This blogpost is in conjunction with the Elect The Lords campaign, who recently made a Pledgebank appeal to blog about Lords reform, which I signed. It marks the anniversary of the first Parliament Act, according to which
it is intended to substitute for the House of Lords as it at present exists a Second Chamber constituted on a popular instead of hereditary basis
In the beginning, there were barons. In the time of the Normans – and the Anglo-Saxons, for that matter – the people who mattered were the people who owned land and commanded allegiance; the monarch was essentially Top Baron, the capo di tutti capi. Taxes were collected, percentages were taken and favours were granted; it was a system.
Over time, the distinction between monarch and barons grew stronger; in reaction, the barons began to operate as a power in the land in their own right, independent of – and sometimes in opposition to – the Crown. Simon de Montfort took things further in the thirteenth century, buttressing his own power base with the support of commoners (landed gentry and knights of the shire, that is). Another century and the ‘commoners’ are themselves seeking collective representation, so that they can also make demands of the Crown – although not the kind of demands made by Wat Tyler, of course. (They weren’t that kind of commoner, either; these people were about as ‘common’ as the average Cheshire magistrate – who is of course their direct descendant.)
There it is: we’ve got a House of Lords and a House of Commons, and we’re not even up to the Tudors. Members of the House of Commons are even elected, although the electorate is small and rather select. Subsequently the balance of power tipped still further against the Crown; you could say it tipped quite decisively on the 30th of January 1649, although that date isn’t generally celebrated in histories of parliamentary democracy. By the eighteenth century, anyway, Parliament is starting to run things; this is when we start hearing about the Ministers appointed by the Crown, chief among them the Prime Minister.
In the nineteenth century, after the unpleasantness in France, we started to hear about democracy. By 1900 the electorate of the House of Commons is a pretty high proportion of the adult male population; getting there only took a couple of mass movements, a few years of near-insurrectionary agitation and a dead Prime Minister. (The assassination of Spencer Perceval had nothing to do with any of this, but it must have concentrated some minds.) Another mass movement and a world war, and even women are voting. Never let it be said that reform is impossible. (Never let it be said that it’s easy, either.)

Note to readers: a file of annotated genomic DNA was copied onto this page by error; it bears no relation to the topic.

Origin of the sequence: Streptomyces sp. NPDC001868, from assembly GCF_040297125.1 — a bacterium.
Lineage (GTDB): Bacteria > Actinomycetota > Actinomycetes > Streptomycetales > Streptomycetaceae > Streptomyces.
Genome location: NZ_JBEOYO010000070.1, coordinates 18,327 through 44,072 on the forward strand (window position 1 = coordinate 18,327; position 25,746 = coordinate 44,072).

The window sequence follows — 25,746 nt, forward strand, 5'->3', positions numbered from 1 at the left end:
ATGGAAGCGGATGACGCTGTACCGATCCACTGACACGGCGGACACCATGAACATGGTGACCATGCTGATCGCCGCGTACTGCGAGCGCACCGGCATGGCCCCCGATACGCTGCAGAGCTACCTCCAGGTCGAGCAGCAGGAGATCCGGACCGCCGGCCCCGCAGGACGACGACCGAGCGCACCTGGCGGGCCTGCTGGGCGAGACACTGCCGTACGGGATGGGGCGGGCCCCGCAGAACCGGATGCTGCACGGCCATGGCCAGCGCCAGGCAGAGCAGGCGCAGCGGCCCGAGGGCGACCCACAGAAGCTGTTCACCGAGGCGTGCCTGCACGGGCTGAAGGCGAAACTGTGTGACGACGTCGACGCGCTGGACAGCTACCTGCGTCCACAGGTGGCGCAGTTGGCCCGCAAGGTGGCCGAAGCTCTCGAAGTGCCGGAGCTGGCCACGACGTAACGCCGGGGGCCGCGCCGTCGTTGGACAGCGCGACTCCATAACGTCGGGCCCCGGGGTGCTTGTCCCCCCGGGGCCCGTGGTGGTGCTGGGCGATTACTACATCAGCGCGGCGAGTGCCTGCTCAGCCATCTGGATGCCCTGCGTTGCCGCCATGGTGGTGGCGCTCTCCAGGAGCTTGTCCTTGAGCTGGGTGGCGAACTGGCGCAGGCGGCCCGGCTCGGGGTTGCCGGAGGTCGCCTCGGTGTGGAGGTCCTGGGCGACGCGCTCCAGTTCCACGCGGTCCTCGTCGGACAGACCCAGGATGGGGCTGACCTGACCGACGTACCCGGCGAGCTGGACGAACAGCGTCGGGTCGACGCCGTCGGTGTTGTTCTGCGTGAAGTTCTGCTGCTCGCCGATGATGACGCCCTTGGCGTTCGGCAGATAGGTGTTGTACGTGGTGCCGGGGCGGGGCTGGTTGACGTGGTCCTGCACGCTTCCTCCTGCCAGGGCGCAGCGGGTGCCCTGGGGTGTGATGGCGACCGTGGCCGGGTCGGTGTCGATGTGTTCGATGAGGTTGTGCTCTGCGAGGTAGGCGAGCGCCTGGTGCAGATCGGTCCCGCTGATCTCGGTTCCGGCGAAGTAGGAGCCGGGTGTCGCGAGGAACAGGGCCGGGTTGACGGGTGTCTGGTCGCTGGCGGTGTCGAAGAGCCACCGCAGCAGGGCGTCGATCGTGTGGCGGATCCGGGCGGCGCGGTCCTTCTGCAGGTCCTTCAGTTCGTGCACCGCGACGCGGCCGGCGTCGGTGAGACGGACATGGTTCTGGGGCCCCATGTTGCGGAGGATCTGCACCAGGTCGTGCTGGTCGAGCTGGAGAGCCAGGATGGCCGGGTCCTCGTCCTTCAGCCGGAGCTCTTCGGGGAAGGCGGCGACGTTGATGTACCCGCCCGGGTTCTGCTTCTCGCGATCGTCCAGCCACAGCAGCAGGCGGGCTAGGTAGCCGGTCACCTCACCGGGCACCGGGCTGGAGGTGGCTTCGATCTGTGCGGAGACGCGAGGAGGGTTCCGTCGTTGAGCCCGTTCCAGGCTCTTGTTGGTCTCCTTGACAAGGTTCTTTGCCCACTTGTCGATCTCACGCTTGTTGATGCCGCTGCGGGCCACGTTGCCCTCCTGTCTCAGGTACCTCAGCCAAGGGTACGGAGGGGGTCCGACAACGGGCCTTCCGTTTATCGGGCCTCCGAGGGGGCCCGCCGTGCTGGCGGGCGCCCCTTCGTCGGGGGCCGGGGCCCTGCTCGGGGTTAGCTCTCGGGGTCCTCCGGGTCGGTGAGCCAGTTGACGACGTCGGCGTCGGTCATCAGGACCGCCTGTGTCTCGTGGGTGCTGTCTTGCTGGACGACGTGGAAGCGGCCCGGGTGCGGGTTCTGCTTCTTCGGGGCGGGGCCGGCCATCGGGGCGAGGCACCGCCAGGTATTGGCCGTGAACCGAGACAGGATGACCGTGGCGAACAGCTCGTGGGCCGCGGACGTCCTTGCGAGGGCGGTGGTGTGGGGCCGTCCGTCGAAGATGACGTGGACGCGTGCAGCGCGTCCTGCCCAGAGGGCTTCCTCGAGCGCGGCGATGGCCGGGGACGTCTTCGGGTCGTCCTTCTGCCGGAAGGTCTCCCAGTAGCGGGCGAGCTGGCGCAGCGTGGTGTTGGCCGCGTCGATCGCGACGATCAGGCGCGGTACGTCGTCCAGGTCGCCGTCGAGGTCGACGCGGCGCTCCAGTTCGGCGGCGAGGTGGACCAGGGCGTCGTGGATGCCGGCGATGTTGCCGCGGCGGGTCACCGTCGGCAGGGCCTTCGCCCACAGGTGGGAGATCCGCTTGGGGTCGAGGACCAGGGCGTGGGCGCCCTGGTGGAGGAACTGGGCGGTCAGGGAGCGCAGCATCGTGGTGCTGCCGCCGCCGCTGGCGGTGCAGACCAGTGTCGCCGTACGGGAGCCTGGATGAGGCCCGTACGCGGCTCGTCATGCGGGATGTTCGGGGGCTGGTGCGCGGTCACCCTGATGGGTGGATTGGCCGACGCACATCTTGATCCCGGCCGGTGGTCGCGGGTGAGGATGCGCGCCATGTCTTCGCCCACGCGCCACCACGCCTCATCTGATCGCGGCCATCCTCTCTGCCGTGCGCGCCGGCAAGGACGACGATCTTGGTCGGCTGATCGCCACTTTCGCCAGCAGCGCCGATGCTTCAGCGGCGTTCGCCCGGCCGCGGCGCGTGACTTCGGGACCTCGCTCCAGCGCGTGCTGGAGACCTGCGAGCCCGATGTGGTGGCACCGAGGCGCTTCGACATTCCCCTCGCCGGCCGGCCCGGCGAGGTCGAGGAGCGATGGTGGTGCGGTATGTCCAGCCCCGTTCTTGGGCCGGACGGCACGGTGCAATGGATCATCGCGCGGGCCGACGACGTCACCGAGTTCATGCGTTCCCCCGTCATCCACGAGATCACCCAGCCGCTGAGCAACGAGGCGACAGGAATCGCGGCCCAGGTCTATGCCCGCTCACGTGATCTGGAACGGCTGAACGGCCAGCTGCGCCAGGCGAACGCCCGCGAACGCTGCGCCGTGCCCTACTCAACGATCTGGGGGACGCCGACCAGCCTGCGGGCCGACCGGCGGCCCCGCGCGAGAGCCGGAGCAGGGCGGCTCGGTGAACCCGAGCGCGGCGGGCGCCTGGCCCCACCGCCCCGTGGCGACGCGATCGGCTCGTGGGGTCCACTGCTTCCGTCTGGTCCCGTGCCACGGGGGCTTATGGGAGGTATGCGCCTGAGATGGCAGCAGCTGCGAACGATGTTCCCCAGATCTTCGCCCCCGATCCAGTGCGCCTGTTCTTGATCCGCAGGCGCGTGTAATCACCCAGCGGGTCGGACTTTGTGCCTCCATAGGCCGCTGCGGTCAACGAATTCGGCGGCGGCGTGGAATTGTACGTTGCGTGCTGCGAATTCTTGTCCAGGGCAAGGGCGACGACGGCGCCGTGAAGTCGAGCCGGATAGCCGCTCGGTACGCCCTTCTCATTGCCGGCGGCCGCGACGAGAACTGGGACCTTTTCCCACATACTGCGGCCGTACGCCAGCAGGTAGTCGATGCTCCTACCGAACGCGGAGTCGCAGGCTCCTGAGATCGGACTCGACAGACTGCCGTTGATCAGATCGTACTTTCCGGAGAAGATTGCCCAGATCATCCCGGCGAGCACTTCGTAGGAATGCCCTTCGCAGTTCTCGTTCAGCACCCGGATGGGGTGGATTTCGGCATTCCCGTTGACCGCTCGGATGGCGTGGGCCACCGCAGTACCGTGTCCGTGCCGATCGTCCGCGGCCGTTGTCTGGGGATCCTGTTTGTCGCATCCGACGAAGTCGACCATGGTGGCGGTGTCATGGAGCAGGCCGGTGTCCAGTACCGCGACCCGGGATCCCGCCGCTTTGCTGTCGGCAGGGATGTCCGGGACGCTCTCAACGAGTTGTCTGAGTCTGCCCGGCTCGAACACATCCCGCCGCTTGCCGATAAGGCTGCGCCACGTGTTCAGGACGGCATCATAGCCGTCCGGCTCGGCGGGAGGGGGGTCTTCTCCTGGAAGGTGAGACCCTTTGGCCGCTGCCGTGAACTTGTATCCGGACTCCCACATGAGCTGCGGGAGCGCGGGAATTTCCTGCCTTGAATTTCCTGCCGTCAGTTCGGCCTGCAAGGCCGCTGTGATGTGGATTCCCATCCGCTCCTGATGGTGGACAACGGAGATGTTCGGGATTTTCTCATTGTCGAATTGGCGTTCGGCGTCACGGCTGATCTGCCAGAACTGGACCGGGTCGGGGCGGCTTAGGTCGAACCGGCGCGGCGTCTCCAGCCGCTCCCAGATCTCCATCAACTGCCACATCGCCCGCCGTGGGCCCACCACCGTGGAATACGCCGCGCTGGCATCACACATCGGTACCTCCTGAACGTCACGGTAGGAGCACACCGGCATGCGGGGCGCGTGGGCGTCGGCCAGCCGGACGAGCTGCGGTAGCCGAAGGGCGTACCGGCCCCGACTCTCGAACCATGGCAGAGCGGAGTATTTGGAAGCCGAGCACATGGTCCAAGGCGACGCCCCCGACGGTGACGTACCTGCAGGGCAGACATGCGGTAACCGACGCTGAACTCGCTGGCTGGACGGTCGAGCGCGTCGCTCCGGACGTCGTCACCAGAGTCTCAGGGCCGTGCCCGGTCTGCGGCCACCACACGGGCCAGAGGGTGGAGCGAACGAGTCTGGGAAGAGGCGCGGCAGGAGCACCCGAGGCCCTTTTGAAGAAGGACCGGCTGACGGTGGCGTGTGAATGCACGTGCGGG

The vote for all adults (aged 21 or over) was finally conceded in 1928. All this time, the House of Lords had been sitting there unreformed, preserving its ancient traditions and generally getting in the way – more and more so as the House of Commons becomes more representative. The decisive confrontation had come in 1911, when the Lords and the King, under duress, conceded the supremacy of the Commons – and endorsed the project of replacing the House of Lords with something more representative.
And then nothing happened, for 94 years.
To put it schematically, from Simon de Montfort to Edward VII there were always two sides: a ruler on one side, an opposition with its own power base on the other. It’s King vs Lords; then King vs Commons; then the 30th of January 1649 (although, as I’ve said, we don’t really speak about that). Then 1688, after which it’s not King vs Parliament so much as Parliament vs King; and finally 1911, when it’s decisively Commons vs Lords (and King). But what should have been the final victory of the Commons was never pressed through. What happened instead, oddly, was that a new opposition developed: Prime Minister vs Commons. In the penultimate stage of this development, under Thatcher, the unreformed House of Lords was even brought into play on the Prime Minister’s side. Still more bizarrely, in the Blairite final stage the Commons were so thoroughly managed that the Lords began to seem a bastion of liberty, due process and free speech, if not democracy. Perhaps this is the final act in the re-centralisation of government power in Britain: Prime Minister vs Lords. It’s not hard to see how that one will play out – particularly given that the Prime Minister has inherited the Crown’s power to pack the House of Lords with his own capi. And the barons, the damned stupid barons…
Ninety-four years after the Parliament Act, arguing for a democratically-elected second chamber isn’t particularly hard: it seems like a reform whose time has come, to put it mildly (ninety-four years!). Given the background I’ve sketched out above, it’s also a reform which would have some very far-reaching consequences. Replacing the current bodged-up medieval absurdity with an elected second chamber would instantly create a massive counterweight to the power of the Prime Minister – perhaps more massive than we can readily imagine in these diminished times. (Think of the ‘control orders’ debate, only with the aura of democratic legitimacy which Ken Livingstone gained when Thatcher started threatening the GLC and a free-spokenness somewhere between Lord Hoffman and George Galloway. Something like that.) It would also open several cans of democratic worms in the House of Commons itself – if members of the second chamber are elected on a fixed date and with a proportional system (and I can’t see why they wouldn’t be), what about the Commons? For both these reasons, it’s vanishingly unlikely to happen, unless a lot of people shout for it loudly and persistently – and even then, it’ll be pretty damn unlikely.
But that doesn’t mean it’s not worth shouting.